7. Silly Kensington! Of course you must use IE in order to use Windows Update (or the newer Microsoft Update). ;P

    Seriously, you CAN find the download and manually install it by going to the Technet link Brian provided (http://www.microsoft.com/technet/security/bulletin/MS10-002.mspx), scroll down to “Affected and Non-Affected Software”, find your version of IE and OS, and click the link next to it under “Component” (ex. Internet Explorer 8), which will take you to a page to download the exe file. After it downloads, run it (logged in as Administrator of course).

    Or, you can always go to the Microsoft Download Center and search for it:
    http://www.microsoft.com/downloads/en/default.aspx

    But, the best and easiest method to ensure you have ALL critical updates, is to use Windows Update/Microsoft Update. I would highly recommend using the newer Microsoft Update at http://update.microsoft.com/microsoftupdate

  8. Another way to check that you are current (updated with all MS patches) is to use the MS Baseline Security Analyzer. You can download the tool here:
    http://www.microsoft.com/downloads/details.aspx?FamilyID=b1e76bbe-71df-41e8-8b52-c871d012ba78&displaylang=en

    Aloha!

  9. Fortunately our standard practice is to disable Javascript, Active Scripting and ActiveX on all but a select few websites, meaning we’re not particularly concerned about either this, or nearly every other IE security vulnerability MS have published.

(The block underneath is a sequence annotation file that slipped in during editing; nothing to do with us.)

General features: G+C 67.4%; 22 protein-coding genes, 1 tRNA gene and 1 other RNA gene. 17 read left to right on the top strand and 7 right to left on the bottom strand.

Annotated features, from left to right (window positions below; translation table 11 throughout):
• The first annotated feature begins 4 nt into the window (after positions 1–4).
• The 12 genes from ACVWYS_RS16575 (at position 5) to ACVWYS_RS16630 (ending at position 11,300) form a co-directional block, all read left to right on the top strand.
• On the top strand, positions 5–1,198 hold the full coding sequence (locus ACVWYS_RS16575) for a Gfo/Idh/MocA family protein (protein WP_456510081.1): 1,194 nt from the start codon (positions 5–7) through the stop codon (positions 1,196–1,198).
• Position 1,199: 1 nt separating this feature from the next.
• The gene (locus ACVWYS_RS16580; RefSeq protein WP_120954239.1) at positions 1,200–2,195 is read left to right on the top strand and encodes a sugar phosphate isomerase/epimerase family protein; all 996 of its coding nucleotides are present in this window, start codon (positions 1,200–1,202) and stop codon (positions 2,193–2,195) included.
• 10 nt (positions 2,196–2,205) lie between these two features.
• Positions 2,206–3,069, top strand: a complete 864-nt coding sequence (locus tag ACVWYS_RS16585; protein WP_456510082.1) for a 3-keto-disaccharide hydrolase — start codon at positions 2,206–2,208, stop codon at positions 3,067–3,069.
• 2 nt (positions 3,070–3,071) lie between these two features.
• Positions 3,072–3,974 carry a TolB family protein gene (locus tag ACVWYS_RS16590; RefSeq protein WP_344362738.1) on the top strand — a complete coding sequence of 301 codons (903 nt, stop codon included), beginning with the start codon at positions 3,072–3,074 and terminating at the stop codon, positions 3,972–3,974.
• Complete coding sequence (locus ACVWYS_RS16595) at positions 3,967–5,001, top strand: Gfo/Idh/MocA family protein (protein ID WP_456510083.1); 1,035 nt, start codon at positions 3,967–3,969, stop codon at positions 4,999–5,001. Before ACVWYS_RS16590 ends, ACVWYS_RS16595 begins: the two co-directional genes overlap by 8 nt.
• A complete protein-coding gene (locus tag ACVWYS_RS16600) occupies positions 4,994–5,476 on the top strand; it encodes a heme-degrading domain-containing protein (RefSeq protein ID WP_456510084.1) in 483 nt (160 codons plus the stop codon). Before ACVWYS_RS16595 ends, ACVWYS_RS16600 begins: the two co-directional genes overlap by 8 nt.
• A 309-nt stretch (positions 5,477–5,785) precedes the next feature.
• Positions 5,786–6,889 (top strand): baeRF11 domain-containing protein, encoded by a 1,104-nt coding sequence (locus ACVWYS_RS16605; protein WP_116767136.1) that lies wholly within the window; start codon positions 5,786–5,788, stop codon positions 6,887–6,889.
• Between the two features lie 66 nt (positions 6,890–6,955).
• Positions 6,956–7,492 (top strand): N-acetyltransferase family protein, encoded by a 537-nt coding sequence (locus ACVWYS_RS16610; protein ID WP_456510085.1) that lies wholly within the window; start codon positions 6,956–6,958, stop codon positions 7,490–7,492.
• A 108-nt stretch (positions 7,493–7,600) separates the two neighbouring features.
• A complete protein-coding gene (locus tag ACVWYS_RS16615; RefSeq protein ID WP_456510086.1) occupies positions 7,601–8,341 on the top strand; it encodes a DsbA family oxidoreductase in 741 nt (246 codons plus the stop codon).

I think I’ve seen two alerts over the last two years that I’ve actually needed to react quickly to. I’ll install this one in a month or two, after everybody else has tested it out for me :-)

  10. Pertinent here is this article in today’s Wall Street Journal…bring up Holman Jenkins Jr.’s “China, Google and the Cloud Wars”. Note particularly the shift in emphasis from “data security” to one of “censorship”. This nasty game also has in the background Yahoo! giving over the name of one of its employees in an earlier mainland Chinese dispute.

    Also stewing in this competitive cauldron is a market of a billion new customers, plus or minus, and, in a culture where preserving “Face”…individually and corporately…..trumps just about everything else, Google has a real tightrope act. Westerners are at a distinctive and inherent disadvantage.